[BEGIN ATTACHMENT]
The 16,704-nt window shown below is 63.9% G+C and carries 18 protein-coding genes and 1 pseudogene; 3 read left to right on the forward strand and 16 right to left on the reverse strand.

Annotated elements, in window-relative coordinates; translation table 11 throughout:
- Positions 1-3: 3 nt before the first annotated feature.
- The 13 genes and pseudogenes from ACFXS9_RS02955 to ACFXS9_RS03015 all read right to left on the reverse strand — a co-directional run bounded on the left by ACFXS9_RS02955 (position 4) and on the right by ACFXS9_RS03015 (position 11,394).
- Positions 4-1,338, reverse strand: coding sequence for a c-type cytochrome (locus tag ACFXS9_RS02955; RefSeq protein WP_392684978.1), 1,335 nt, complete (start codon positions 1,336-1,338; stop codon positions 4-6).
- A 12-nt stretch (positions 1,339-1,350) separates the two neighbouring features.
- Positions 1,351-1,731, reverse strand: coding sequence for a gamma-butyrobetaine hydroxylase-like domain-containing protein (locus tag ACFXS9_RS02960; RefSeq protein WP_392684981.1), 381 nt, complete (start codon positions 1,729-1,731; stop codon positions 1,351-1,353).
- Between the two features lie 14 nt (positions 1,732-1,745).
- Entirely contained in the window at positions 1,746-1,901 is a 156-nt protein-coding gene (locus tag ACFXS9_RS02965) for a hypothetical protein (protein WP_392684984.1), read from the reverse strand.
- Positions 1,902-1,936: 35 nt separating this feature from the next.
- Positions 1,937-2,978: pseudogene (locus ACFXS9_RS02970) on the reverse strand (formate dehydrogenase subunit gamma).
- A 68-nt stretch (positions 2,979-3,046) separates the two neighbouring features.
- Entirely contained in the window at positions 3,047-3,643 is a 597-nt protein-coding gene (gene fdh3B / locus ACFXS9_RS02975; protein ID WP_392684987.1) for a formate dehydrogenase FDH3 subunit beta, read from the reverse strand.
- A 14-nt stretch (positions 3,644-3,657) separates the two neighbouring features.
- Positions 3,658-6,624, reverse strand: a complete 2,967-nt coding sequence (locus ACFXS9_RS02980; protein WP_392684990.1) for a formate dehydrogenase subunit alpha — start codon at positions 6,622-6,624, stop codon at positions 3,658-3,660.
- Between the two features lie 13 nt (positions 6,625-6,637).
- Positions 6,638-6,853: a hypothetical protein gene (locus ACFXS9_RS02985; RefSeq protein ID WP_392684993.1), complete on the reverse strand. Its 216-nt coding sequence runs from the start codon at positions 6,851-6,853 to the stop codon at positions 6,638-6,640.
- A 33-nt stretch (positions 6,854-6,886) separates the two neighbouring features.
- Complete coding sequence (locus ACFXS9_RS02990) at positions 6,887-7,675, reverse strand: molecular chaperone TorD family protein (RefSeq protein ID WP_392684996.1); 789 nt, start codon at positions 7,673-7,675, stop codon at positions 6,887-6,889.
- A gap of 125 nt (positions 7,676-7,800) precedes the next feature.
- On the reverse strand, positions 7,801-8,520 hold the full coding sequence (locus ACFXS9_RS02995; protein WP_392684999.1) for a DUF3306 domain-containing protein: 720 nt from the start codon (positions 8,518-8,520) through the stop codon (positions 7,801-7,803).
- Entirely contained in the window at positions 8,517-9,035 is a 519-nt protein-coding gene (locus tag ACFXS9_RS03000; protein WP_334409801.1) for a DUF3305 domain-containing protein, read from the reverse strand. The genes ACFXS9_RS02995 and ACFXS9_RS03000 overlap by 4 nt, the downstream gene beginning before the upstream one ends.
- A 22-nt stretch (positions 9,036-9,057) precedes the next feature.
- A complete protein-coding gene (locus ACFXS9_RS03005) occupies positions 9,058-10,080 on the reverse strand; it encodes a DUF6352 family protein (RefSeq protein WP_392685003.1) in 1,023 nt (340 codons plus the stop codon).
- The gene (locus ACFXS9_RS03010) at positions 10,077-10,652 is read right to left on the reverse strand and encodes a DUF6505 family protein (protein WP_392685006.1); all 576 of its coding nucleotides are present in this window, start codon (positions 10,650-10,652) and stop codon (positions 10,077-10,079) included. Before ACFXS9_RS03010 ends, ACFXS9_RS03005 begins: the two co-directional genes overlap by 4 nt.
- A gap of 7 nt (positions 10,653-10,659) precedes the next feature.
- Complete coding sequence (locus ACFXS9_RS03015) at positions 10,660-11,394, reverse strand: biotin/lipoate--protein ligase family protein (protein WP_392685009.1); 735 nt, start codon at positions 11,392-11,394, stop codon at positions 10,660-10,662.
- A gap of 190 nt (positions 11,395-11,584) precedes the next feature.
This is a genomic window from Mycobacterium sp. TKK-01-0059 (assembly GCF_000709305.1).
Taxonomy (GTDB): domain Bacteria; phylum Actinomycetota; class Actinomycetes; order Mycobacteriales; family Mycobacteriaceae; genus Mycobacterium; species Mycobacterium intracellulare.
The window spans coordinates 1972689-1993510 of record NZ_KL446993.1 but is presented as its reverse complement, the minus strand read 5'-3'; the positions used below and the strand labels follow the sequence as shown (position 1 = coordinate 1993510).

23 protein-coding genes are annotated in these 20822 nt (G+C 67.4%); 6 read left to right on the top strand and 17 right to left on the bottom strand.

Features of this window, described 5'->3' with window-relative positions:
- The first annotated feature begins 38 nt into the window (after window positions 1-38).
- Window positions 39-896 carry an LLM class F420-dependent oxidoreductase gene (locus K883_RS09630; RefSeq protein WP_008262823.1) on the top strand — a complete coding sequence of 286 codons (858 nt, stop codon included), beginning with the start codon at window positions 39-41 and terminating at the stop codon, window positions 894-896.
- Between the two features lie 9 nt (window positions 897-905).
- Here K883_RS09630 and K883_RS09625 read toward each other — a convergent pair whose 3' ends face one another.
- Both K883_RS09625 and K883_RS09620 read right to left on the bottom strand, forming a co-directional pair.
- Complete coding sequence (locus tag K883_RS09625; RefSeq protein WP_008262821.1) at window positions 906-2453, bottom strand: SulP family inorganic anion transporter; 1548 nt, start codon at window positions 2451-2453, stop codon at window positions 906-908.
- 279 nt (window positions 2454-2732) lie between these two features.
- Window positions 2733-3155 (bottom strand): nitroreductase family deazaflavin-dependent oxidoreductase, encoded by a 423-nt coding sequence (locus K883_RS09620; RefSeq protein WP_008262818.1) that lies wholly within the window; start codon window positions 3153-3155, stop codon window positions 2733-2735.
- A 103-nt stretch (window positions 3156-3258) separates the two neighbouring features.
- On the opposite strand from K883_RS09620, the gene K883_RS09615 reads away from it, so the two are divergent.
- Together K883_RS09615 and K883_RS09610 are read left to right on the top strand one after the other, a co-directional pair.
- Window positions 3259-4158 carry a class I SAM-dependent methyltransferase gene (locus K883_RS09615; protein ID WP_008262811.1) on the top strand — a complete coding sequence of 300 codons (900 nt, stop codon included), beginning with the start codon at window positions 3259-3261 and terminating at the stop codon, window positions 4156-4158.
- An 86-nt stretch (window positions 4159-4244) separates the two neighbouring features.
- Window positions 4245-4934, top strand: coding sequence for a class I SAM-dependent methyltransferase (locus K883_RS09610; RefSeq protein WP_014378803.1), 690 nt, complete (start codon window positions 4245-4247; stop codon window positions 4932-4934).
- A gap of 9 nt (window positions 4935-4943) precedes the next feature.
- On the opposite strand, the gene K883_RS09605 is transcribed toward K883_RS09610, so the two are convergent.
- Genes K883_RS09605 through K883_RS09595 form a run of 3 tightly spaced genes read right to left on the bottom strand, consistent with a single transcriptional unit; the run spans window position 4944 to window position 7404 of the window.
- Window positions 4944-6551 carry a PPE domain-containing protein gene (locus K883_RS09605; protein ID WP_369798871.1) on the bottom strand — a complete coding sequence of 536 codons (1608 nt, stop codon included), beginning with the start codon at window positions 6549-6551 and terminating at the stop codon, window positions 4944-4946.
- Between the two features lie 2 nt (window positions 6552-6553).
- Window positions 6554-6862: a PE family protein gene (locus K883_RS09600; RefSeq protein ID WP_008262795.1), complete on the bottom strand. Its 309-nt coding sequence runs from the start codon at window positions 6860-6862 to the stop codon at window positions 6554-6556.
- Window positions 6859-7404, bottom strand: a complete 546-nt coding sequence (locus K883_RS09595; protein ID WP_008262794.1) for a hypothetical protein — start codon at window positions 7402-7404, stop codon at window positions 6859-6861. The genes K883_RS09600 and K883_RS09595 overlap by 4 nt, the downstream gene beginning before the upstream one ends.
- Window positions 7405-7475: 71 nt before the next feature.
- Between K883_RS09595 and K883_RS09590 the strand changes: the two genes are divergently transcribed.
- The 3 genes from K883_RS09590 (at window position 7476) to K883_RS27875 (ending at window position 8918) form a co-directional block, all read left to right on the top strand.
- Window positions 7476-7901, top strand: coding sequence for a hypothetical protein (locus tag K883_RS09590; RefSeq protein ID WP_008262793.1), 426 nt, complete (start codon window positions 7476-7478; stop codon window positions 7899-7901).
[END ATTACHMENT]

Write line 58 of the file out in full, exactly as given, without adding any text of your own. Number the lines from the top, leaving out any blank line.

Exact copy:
- Window positions 7476-7901, top strand: coding sequence for a hypothetical protein (locus tag K883_RS09590; RefSeq protein ID WP_008262793.1), 426 nt, complete (start codon window positions 7476-7478; stop codon window positions 7899-7901).